There was a time in 2004 when I looked into the requirements for becoming a Canadian citizen. Like many sane Americans at the time, the prospect of another four-year term for George W. Bush just scared the Bejeezus out of me. My plan was foiled, though, because it was more complicated than I had hoped. Despite having a pair of grandparents born in New Brunswick, that wasn’t enough. My grandfather fought in WWI for Canada, but that, too, didn’t hold water. My surname had been horribly Americanized when my grandfather emigrated to the U.S., to the point where all of my siblings even mispronounce it, but I use the more French pronunciation because I’m loyal to my roots. Alas, still not enough. I was already married at the time, so a green card marriage was out of the question. I’m not even sure there is a market for American mail-order brides in Canada. I mean, what do we have to offer…freedom from the metric system?

I think there should be some kind of merit system. Or even a game show to win citizenship, because I would kick some Croatian Canadian-wannabe’s ass if that were the case. I humbly submit my faux Canadian resume:

  • I think Tim Hortons is superiour in every way to Dunkin’ Donuts.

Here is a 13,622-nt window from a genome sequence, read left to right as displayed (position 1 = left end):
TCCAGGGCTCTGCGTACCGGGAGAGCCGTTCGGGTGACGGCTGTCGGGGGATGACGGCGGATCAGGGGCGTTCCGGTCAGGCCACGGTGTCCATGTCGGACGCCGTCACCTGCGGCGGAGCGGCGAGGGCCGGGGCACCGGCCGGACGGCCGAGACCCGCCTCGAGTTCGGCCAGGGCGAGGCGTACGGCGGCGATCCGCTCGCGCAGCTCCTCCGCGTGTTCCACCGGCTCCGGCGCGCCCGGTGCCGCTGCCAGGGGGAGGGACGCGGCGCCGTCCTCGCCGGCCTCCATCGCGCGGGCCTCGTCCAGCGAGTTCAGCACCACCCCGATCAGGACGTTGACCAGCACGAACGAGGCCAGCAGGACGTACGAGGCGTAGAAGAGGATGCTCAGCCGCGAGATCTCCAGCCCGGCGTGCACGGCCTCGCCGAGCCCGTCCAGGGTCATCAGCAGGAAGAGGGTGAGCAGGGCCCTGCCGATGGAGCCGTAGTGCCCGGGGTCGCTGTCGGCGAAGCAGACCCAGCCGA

• It goes without saying that I am a rabid hockey fan.
  • I went to Canada for my college spring break. Twice.
  • I have a disproportionate amount of Celine Dion on my iPod.
  • Canadian beer is my beverage of choice (Molson Canadian, Export, or let’s face it, XXX. Although Alexander Keith’s is quite tasty as well.)
  • I visited Rome in 2005 and pretended to be Canadian (wearing Canadian clothes, being exceptionally polite and saying “aboot”, etc.) so terrorists wouldn’t target me.
  • I have voluntarily watched curling and know the rules (including how they use that funky compass-like measuring device).
  • I have a fleur-de-lis tattoo on my back. Je me souviens!
  • I own the entire CBC miniseries on Pierre Trudeau.
  • Malt vinegar belongs on French fries, not ketchup.
  • Ketchup flavored potato chips, however, are the bomb.
  • I almost spent a semester as an exchange student at McGill Law School, but because I was brainwashed I got married instead. This should still count.
  • I honeymooned in Canada. During an ice storm. In January.
  • I enjoyed the tv show “Due South” and owned a couple of seasons on DVD but lost them in my divorce settlement.
  • I preferred SCTV to Saturday Night Live.
  • I own every Great Big Sea cd (the greatest folk/sea shanty band of modern times. Perhaps the only.)
  • I own four articles of clothing from Roots, and they are my favourites.
  • My 9th cousin is Maurice Richard, the greatest hockey player of all time and one of the greatest heroes in French Canadian history. This alone should get me free poutine for life.

So, Canada, I’m asking very politely if you will let me in. Or at least hook me up with a hot Canadian for a visa. Just not a seal-clubbing one. (And while we’re at it, cut that shit out, eh?)